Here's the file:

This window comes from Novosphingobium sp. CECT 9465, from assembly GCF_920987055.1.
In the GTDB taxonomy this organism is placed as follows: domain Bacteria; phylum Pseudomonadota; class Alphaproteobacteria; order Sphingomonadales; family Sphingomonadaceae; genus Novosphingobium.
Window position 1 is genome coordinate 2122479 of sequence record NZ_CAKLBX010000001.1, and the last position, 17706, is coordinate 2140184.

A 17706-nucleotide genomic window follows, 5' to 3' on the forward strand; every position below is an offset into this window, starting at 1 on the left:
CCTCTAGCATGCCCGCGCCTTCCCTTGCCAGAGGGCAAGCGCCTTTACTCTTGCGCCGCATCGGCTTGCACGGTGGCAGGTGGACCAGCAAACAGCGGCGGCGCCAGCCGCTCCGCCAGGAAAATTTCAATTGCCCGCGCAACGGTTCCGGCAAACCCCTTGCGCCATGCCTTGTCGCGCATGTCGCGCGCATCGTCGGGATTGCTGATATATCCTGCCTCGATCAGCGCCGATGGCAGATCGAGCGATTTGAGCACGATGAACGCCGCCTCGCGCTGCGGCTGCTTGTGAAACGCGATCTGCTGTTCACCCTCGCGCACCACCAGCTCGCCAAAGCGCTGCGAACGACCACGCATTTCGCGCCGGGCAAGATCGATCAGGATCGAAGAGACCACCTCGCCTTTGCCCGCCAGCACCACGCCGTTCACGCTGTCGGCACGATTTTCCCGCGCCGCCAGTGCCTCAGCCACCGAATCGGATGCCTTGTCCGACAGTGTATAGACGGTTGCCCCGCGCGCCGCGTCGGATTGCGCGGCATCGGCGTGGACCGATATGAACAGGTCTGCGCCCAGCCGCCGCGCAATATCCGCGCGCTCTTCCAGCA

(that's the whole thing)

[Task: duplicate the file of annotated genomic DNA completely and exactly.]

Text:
This window comes from Novosphingobium sp. CECT 9465, from assembly GCF_920987055.1.
In the GTDB taxonomy this organism is placed as follows: domain Bacteria; phylum Pseudomonadota; class Alphaproteobacteria; order Sphingomonadales; family Sphingomonadaceae; genus Novosphingobium.
Window position 1 is genome coordinate 2122479 of sequence record NZ_CAKLBX010000001.1, and the last position, 17706, is coordinate 2140184.

A 17706-nucleotide genomic window follows, 5' to 3' on the forward strand; every position below is an offset into this window, starting at 1 on the left:
CCTCTAGCATGCCCGCGCCTTCCCTTGCCAGAGGGCAAGCGCCTTTACTCTTGCGCCGCATCGGCTTGCACGGTGGCAGGTGGACCAGCAAACAGCGGCGGCGCCAGCCGCTCCGCCAGGAAAATTTCAATTGCCCGCGCAACGGTTCCGGCAAACCCCTTGCGCCATGCCTTGTCGCGCATGTCGCGCGCATCGTCGGGATTGCTGATATATCCTGCCTCGATCAGCGCCGATGGCAGATCGAGCGATTTGAGCACGATGAACGCCGCCTCGCGCTGCGGCTGCTTGTGAAACGCGATCTGCTGTTCACCCTCGCGCACCACCAGCTCGCCAAAGCGCTGCGAACGACCACGCATTTCGCGCCGGGCAAGATCGATCAGGATCGAAGAGACCACCTCGCCTTTGCCCGCCAGCACCACGCCGTTCACGCTGTCGGCACGATTTTCCCGCGCCGCCAGTGCCTCAGCCACCGAATCGGATGCCTTGTCCGACAGTGTATAGACGGTTGCCCCGCGCGCCGCGTCGGATTGCGCGGCATCGGCGTGGACCGATATGAACAGGTCTGCGCCCAGCCGCCGCGCAATATCCGCGCGCTCTTCCAGCA